New York’s historic Adas Yisroel Anshe Mezritch Synagogue will reopen soon after a long renovation which began six months ago. Located on 415 E. 6th St. in Manhattan’s East Village neighborhood its building dates back to 1910.
Founded by Ukranian Jewish immigrants to the U.S. from the town of Mezritch, Edath Lei’Isroel Ansche Meserit was founded in 1888. The 22 foot wide building has a neo-classical facade and is the last operating “tenement synagogue” in New York City’s East Village, so named because it filled the same narrow mid-block lots originally configured to hold small rowhouses as the tenements which were found throughout neighborhood.
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It was a larger building redesigned by German architect and civil engineer Herman Horenburger who reduced it from 3 ½ to 2 ½ stories, and added the stone-and-brick neoclassical façade after the congregation took over the property.
Several years ago it was saved from demolition by the Greenwich Village Society for Historic Preservation which fought to get it landmark status. There were plans to replace it with a six story residential building. But this did not prevent the synagogue from making alterations to its interior.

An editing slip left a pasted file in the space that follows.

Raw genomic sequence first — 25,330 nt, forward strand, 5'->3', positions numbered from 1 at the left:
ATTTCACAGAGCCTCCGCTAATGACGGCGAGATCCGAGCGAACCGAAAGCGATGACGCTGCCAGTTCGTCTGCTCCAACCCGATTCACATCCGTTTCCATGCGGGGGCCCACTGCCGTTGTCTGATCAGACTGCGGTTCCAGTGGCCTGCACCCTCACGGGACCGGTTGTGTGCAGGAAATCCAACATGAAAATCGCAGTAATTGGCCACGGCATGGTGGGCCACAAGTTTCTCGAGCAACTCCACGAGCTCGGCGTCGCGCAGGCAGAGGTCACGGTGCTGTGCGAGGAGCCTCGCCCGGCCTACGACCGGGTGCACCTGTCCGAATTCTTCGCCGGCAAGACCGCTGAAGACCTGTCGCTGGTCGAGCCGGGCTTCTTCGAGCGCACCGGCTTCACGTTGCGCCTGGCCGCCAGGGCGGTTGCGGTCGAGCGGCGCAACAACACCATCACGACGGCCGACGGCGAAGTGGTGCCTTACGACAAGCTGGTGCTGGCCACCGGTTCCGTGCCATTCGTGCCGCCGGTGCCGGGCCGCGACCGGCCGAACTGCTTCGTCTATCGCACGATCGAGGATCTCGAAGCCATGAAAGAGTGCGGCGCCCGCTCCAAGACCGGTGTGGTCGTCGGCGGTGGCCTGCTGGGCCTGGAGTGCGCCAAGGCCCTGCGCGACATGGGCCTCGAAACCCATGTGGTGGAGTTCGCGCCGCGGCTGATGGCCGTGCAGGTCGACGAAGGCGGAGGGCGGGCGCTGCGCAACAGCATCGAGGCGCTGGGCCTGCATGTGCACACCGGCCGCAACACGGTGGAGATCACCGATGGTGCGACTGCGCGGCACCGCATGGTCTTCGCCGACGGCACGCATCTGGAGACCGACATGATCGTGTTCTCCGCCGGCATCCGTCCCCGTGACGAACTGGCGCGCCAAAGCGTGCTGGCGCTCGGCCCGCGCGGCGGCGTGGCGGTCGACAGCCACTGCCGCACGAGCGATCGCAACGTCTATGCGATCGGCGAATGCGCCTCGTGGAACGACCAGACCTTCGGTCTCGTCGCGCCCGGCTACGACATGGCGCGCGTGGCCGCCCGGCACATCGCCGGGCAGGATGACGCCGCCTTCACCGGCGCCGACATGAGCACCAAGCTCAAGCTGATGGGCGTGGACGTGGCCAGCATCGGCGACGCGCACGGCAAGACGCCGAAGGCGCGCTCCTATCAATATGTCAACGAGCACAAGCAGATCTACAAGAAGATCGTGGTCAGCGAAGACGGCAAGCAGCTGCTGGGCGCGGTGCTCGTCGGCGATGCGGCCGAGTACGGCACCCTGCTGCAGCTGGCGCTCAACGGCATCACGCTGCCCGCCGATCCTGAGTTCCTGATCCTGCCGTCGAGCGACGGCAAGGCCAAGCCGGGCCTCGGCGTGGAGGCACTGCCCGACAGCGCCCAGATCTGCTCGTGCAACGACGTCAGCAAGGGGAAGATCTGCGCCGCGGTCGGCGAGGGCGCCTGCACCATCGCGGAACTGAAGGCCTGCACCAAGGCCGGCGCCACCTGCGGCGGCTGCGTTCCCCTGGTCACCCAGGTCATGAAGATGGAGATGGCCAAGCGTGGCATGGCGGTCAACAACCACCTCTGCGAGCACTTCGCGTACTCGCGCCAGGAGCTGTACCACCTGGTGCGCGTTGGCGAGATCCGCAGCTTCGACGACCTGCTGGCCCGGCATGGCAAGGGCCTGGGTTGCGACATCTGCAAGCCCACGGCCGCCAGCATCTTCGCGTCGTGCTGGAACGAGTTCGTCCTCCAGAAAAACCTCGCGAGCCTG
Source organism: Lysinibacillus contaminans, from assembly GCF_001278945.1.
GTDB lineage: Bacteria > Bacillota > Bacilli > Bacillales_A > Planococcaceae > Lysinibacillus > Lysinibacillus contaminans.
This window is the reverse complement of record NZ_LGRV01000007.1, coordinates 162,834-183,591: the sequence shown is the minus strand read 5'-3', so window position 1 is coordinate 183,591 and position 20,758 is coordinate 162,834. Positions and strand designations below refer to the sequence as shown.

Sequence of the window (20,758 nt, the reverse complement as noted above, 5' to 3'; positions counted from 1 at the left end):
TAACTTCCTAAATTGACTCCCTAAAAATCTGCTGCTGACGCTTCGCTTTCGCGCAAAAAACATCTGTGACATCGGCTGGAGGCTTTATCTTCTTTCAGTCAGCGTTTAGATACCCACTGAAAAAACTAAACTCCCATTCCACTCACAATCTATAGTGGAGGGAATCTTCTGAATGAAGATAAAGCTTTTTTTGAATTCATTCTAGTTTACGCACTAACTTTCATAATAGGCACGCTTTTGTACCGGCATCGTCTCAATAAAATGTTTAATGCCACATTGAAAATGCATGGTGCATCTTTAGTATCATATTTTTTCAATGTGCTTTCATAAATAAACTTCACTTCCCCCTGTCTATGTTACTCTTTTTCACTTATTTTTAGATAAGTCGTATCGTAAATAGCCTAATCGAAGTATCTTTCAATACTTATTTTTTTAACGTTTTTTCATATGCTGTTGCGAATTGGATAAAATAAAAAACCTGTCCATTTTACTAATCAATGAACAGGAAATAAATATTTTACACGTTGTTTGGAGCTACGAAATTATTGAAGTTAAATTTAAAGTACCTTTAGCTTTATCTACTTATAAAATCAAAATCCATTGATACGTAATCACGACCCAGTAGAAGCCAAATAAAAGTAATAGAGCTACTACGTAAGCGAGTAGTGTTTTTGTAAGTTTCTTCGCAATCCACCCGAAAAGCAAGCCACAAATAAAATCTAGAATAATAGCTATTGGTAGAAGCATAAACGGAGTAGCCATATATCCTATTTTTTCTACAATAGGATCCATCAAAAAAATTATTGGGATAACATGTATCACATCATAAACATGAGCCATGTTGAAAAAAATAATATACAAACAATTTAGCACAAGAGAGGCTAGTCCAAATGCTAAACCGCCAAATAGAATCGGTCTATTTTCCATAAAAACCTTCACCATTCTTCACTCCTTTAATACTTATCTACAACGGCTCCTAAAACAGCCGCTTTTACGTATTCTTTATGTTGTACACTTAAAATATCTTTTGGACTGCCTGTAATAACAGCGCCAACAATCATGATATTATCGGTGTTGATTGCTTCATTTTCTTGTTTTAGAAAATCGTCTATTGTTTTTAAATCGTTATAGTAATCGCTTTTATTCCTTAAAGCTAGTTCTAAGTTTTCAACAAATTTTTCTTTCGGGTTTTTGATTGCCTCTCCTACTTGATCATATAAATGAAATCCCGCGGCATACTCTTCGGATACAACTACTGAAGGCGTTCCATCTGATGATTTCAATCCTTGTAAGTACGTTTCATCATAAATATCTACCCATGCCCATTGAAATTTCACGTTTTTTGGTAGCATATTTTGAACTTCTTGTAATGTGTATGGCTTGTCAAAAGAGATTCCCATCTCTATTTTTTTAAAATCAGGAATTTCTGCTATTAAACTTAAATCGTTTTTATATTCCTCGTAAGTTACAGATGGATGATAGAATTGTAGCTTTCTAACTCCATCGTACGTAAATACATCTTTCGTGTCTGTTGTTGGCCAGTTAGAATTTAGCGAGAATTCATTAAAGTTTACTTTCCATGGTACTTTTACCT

The congregation received $1.2 million from East River Partners for a 99 year lease to rent out its upper level. Three luxury apartments, including one 11-foot penthouse addition, will be built upstairs.
Jody Kriss of East River Partners told the New York Daily News, “Back when we started the construction, people would curse me out. But when they found out that we were preserving the synagogue, and not demolishing it, they wanted to shake my hand, instead.”
The firm’s money will keep the three floor structure alive and repair its crumbling infrastructure. The 125 year old congregation will be able to go on.
“Some people are purists and they wanted to keep the building exactly as it was, ” said Robert Rand, president of the synagogue’s board. “But that would have been tantamount to benign neglect. This was the key to survival.”
East River Partners is also reportedly planning on paying an annual maintenance fee which will fund the congregation for another 200 years.